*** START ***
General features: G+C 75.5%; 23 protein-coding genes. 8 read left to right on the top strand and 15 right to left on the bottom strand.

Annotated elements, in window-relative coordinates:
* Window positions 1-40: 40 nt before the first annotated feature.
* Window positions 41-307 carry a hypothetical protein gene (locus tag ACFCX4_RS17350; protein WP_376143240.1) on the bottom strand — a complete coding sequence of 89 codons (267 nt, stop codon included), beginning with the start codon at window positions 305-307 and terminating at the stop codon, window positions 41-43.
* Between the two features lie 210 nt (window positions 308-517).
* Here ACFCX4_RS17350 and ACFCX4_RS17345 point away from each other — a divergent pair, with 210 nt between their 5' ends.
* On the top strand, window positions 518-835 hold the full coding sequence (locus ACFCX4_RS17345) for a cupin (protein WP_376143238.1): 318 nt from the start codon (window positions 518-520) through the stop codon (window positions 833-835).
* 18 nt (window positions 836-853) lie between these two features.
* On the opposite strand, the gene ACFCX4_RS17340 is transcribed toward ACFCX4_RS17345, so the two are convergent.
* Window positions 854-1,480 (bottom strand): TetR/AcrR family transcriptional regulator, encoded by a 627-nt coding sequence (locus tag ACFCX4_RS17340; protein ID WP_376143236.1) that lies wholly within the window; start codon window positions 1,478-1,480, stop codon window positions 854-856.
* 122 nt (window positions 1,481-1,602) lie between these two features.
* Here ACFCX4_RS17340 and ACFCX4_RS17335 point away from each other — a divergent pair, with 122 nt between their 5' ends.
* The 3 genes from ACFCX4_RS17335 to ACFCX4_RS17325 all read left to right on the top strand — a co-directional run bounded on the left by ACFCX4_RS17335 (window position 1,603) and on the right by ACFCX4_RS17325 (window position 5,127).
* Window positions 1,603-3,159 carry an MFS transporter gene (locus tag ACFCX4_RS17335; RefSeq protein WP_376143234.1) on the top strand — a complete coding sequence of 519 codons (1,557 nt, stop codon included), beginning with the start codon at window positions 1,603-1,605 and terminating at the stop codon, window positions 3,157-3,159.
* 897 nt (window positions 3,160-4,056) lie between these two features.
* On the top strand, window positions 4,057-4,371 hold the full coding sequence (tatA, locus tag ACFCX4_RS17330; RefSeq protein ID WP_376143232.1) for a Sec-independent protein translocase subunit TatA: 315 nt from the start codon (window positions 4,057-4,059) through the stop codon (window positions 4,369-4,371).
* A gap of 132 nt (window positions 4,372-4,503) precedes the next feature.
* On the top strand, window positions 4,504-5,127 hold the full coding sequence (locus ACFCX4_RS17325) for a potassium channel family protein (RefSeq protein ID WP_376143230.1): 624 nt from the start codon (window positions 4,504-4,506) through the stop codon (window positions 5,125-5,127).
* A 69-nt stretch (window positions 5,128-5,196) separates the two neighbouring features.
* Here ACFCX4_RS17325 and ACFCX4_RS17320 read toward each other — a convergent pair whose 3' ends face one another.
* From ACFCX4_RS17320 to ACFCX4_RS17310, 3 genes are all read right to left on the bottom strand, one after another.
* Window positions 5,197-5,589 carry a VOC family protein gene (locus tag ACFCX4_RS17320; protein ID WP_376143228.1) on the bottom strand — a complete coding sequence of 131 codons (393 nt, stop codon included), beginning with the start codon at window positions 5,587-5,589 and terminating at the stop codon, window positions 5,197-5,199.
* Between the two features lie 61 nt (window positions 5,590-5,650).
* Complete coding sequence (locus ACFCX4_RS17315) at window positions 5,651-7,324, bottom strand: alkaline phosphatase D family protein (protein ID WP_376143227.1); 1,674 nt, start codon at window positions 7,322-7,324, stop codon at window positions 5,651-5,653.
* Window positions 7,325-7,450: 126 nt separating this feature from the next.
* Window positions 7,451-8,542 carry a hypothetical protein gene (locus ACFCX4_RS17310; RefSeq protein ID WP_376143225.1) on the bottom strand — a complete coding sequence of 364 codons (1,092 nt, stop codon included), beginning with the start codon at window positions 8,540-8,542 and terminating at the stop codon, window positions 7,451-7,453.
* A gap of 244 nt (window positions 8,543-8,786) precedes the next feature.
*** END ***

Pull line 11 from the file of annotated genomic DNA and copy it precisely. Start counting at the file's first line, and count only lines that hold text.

* 122 nt (window positions 1,481-1,602) lie between these two features.